Buddhism and the 12 Steps

Both Buddhist practice and 12-Step programs encourage followers to have faith in their own experience.

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For those of us skeptics who need proof of the value of a practice or belief, this is a helpful invitation. You can try out the practice, study the teachings, sit with a teacher, and see what happens. If your life gets better and if "wise" people approve, you know you're on the right track. For those whose faith has been damaged, this is also a gentle approach that can rebuild trust and help to gradually open to the possibility of a renewed spiritual life.

Faith, the Spiritual Faculty

Alcoholism is a disease of faith. Alcoholics often develop a cynical attitude toward life, not seeing anything to believe in. When you persistently feel the need to change your consciousness through drugs or booze, you are expressing a lack of trust in life itself. And, in some ways, you are expressing a lack of trust in yourself, in your ability to tolerate life undiluted, to find value in your own, unadulterated experience.

This same difficulty confronts the beginning meditator. Meditation is even more unadulterated than sobriety. Intentionally stopping activity and any diversion can be intimidating. Many people say, "I could never sit still for that long-twenty minutes!" Even without drugs or booze, many of us are trying to control our consciousness with food, TV, music, reading, and other daily habits. Stopping all activity as we do in Meditation is like a new layer of sobriety: ultimate abstinence (a new X Game?). Trusting this process is frightening, whether you are an alcoholic or not.

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Nick, an independent filmmaker, went through a remarkable process with faith. When he began meditation practice he told me that he'd never been able to sit still. Even as a kid he'd always gotten in trouble in school because he was always squirming in his seat. As an adult he'd been treated for anxiety and panic attacks. He was nervous about the idea of meditating for even twenty minutes. We talked about different ways to work with this, and he decided to try an unusual approach.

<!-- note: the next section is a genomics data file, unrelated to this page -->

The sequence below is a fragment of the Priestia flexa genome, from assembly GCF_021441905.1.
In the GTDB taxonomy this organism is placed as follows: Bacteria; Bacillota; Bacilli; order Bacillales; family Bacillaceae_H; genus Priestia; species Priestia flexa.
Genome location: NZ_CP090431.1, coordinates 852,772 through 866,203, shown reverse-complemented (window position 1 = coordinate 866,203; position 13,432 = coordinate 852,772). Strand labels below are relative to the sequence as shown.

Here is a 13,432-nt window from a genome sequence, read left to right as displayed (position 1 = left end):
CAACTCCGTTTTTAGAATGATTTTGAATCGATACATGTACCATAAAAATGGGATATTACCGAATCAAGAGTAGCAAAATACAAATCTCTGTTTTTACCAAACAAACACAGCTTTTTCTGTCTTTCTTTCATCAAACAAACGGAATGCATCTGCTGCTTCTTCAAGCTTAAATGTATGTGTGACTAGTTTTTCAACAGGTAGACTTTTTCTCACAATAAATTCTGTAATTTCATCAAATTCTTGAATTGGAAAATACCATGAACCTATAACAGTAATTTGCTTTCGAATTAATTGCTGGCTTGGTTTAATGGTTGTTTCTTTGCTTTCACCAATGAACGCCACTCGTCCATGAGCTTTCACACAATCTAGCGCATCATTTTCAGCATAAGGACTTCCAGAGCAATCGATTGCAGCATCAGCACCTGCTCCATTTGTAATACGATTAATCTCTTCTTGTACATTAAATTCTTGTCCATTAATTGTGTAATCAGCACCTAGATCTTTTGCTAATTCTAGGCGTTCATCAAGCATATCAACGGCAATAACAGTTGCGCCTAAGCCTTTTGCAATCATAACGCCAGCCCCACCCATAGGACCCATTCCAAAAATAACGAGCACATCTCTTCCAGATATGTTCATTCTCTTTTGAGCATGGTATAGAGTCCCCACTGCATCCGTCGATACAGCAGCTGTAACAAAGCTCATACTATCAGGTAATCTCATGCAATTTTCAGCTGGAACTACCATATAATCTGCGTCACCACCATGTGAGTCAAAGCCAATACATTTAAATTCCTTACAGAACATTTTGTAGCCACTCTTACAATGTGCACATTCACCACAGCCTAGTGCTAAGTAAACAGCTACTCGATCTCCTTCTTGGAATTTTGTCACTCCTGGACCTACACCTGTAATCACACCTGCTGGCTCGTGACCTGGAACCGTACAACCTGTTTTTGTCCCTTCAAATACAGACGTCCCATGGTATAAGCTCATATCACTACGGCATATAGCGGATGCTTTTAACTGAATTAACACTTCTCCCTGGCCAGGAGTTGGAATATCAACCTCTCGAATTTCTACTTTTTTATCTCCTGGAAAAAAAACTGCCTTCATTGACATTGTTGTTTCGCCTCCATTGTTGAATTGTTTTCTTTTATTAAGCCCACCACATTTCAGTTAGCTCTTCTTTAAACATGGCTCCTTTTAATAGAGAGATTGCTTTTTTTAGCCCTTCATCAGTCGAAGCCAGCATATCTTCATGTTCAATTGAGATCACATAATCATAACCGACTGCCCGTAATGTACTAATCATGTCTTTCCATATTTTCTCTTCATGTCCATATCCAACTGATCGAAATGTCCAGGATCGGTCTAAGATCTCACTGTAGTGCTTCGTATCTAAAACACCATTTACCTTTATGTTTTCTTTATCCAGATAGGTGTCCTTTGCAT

Each day he would go to a park on the UCLA campus near his house. He found a beautiful glen that was usually quiet. There he did walking meditation for twenty minutes. After developing some calm through walking, he then sat on a bench. In the beginning he would just try to sit for five minutes. After some time, he began to stretch the sitting period, first to ten minutes, fifteen, and up to twenty.

He was beginning to develop confidence in his own ability to sit still and be with his anxiety. He continued to practice in this way until he was able to skip the walking altogether. He bought a meditation cushion and began sitting at home, eventually taking daylong and weekend retreats that required longer and longer periods of stillness. Although in times of stress he still has feelings of anxiety, he's learned to work with these feelings by opening to them and developing calm. In this simple, step-by-step way, he has developed faith in himself and faith in the power of the practice as well.

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